Een energieleveranvier en een denim merk raken elkaar rondom een thema dat bij velen niet favorite zou zijn; de energierekening. We snappen het, het is niet datgene waar je het op een feestje over hebt, maar toch hebben wij wat leuke feitjes voor je die zelfs op een verjaardag uit de kast kan halen!


We all know: Dutch people love denim. But the way we treat our denim is not so green, to say the least. MUD Jeans and Greenchoice asked WiseWorks to conduct some significant research to get the facts out! Over 600 Dutch people aged 18+ were asked about their denim and washing habits. In this blog we will share a few facts with you, the full research can be downloaded below. The aim of the research? To educate people! So please, share the facts and let’s all get a little better in our washing behaviour. Saving on energy and CO2. 

We weten het al lang: Nederlanders houden van denim. Maar de manier waarop we onze jeans behandelen is niet zo groen. Zachts gezegd. MUD Jeans en Greenchoice vroegen onderzoeksbureay WiseWorks onderzoek uit te laten voeren om de feiten op tafel te krijgen. We hebben meer dan 600 Nederlanders van 18+ gevraagd naar hun was gewoonten. Het doel? Mensen bewust maken! Dus deel de feiten vooral en laten we onze wasgewoonten iets duurzamer maken. Want slimmer wassen bespaart op vele facetten! Denk aan water, energie en CO2.

The problem really is: people have no idea that washing less is better. But if you think about the wins: it is better for the energy bill, for the environment, for your precious time and for your jeans! Because 50% of the wear and tear of a jeans is caused by washing. And on average we spend 28 minutes per wash: sorting, folding, putting the clothing back in the closet. These two facts come from a research done by Polygiene and are highly relevant to our research.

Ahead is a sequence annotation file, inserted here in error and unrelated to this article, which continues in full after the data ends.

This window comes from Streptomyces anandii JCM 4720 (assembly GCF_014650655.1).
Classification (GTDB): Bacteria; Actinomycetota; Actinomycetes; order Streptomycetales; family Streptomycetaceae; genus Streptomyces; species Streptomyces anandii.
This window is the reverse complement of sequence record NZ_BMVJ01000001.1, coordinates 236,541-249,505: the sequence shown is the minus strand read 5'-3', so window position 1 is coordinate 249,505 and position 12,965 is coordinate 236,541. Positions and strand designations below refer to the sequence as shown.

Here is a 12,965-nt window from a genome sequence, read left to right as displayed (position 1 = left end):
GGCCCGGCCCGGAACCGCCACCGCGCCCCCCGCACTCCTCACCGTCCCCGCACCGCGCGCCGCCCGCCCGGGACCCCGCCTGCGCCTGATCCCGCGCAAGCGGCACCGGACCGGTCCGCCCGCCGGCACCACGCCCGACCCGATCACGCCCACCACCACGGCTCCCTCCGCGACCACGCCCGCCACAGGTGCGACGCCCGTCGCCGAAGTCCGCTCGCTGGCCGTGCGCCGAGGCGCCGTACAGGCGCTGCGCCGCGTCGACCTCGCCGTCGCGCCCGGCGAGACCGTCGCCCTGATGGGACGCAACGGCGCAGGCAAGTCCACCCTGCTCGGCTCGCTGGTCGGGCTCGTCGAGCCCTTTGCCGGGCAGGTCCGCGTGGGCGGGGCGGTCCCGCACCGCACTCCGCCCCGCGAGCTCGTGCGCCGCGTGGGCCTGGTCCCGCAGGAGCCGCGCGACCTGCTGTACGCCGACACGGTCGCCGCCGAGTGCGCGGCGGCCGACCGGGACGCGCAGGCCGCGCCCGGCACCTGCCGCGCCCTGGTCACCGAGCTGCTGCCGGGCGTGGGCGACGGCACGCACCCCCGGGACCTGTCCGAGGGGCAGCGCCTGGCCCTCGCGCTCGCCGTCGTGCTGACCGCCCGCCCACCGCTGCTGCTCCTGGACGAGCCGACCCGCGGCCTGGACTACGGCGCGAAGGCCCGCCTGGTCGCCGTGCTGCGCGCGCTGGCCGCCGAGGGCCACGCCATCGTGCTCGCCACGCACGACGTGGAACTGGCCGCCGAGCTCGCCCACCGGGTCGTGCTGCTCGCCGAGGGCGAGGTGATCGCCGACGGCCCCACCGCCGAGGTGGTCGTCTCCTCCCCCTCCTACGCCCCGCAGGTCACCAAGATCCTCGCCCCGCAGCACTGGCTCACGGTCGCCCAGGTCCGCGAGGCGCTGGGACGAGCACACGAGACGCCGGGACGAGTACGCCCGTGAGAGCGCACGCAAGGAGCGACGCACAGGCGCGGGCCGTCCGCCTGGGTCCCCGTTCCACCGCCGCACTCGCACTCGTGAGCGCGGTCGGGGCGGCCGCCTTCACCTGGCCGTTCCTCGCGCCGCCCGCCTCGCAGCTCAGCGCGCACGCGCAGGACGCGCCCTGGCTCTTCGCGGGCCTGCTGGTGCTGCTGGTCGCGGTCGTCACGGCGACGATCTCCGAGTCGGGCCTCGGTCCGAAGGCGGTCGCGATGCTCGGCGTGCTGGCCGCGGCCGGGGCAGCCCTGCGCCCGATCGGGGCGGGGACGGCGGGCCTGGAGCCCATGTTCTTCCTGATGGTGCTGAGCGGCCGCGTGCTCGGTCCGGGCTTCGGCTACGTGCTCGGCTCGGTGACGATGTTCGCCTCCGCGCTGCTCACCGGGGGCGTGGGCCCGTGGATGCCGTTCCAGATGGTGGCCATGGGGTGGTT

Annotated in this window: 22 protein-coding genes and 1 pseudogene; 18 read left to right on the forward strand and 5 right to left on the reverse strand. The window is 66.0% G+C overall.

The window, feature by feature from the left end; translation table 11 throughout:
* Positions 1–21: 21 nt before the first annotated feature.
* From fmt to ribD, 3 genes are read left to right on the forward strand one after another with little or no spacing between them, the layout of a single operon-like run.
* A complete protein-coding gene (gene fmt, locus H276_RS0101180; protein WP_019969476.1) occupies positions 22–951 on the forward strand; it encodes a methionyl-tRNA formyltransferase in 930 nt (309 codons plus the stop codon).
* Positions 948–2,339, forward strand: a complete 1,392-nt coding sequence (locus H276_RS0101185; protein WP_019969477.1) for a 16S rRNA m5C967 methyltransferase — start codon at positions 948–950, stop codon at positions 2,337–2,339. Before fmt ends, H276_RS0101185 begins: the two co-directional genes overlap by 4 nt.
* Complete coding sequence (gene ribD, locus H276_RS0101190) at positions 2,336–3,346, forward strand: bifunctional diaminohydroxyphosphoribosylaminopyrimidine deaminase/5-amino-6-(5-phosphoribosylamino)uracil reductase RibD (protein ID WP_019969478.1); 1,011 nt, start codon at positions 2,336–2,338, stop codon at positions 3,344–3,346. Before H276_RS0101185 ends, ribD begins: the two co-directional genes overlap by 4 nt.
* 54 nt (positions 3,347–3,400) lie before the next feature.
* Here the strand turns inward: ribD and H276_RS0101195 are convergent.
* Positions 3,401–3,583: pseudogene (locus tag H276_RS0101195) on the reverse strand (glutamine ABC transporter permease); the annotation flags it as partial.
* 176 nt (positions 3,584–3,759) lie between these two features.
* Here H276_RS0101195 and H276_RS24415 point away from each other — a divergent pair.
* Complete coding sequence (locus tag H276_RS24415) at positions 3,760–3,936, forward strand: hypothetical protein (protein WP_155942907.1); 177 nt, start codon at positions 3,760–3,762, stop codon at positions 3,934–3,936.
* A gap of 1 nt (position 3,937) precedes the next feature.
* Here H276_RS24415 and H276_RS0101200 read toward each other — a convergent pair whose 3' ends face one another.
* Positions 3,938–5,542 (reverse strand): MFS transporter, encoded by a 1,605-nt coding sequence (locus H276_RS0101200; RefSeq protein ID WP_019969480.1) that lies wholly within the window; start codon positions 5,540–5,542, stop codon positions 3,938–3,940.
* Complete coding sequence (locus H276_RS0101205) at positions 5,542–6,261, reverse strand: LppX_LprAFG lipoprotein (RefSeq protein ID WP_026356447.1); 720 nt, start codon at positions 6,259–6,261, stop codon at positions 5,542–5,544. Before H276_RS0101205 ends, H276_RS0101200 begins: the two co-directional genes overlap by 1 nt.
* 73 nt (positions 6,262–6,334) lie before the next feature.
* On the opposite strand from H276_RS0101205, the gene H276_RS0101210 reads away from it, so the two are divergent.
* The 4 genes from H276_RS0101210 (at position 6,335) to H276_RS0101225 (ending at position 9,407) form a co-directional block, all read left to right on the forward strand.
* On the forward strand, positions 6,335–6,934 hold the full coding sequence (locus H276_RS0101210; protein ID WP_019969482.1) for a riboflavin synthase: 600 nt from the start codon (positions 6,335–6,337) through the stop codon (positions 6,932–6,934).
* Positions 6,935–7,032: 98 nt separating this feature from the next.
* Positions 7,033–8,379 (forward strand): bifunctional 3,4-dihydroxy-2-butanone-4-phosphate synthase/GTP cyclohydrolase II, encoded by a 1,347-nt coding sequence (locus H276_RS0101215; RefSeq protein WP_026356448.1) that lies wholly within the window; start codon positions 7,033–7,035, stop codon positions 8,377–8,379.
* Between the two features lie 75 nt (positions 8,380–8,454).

Want to be flabbergasted by some more facts? Download the pdf with all the results.

Het probleem; mensen hebben geen idee dat minder wassen beter is. Maar wat blijkt; minder wassen is beter voor je energierekening, voor het milieu, voor jouw kostbare tijd en voor je jeans! Want 50% van slijtage van je jeans komt door het wassen. Gemiddeld besteden we 28 minuten per was; uitzoeken, opbouwen, kleding terug in de kast leggen. Deze laatste feiten komen uit onderzoek van Polygiene. Wil je de resultaten van ons onderzoek inzien? Vol met was en energie feitjes! Download de pdf met alle resultaten


Want to take action apart from changing your washing habits? We have some tips when considering your energy supplier. Because after all, when trying to live a more sustainable lifestyle it just feels good to know where your clothes are being made, what kind of food you are consuming but also to know where your energy comes from. Do you know much about your current supplier? 

We know about Greenchoice! Namely: they are the largest energy provider in the Netherlands that exclusively provides green, sustainable energy. All power and gas supplied by Greenchoice is from renewable sources. For example, they only use power from local sustainable sources and they plant trees to compensate for all gas emissions. They offer power from Dutch windmills.

And we have something for you: When you switch to Greenchoice now, you get a pair of MUD Jeans for free.

Wil je actie ondernemen buiten het aanpassen van je was rituelen? Wij hebben wat tips voor je die alles te maken hebben met je energieleverancier. Want, als duurzamer wilt leven dan is het ook goed om te bedenken waar je energie vandaan komt. Weet jij wie je huidige provider is?

Wij weten vooral alles van Greenchoice! Namelijk; de grootste Nederlandse energieleverancier die duurzame energie levert. Ze leveren groene stroom en bosgecompenseerd gas. Die energie haalt Greenchoice uit natuurlijke bronnen: zon, wind, water en biomassa. Nu al komt 75% uit Nederland.
Gaaf toch. En wij hebben een mooi aanbod; als je nu naar Greenchoice overstapt krijg je een MUD Jeans cadeau.

Want to know a little more first?

1. Go to and make your choice 1 or 3 years.

Ga naar en maak je keuze 1 of 3 jaar.

2. Register with Greenchoice for 100% green energy from Greenchoice.

Meld je aan bij Greenchoice voor 100% groene energie van Greenchoice.

3. Greenchoice will check your details and send you a confirmation of your registration.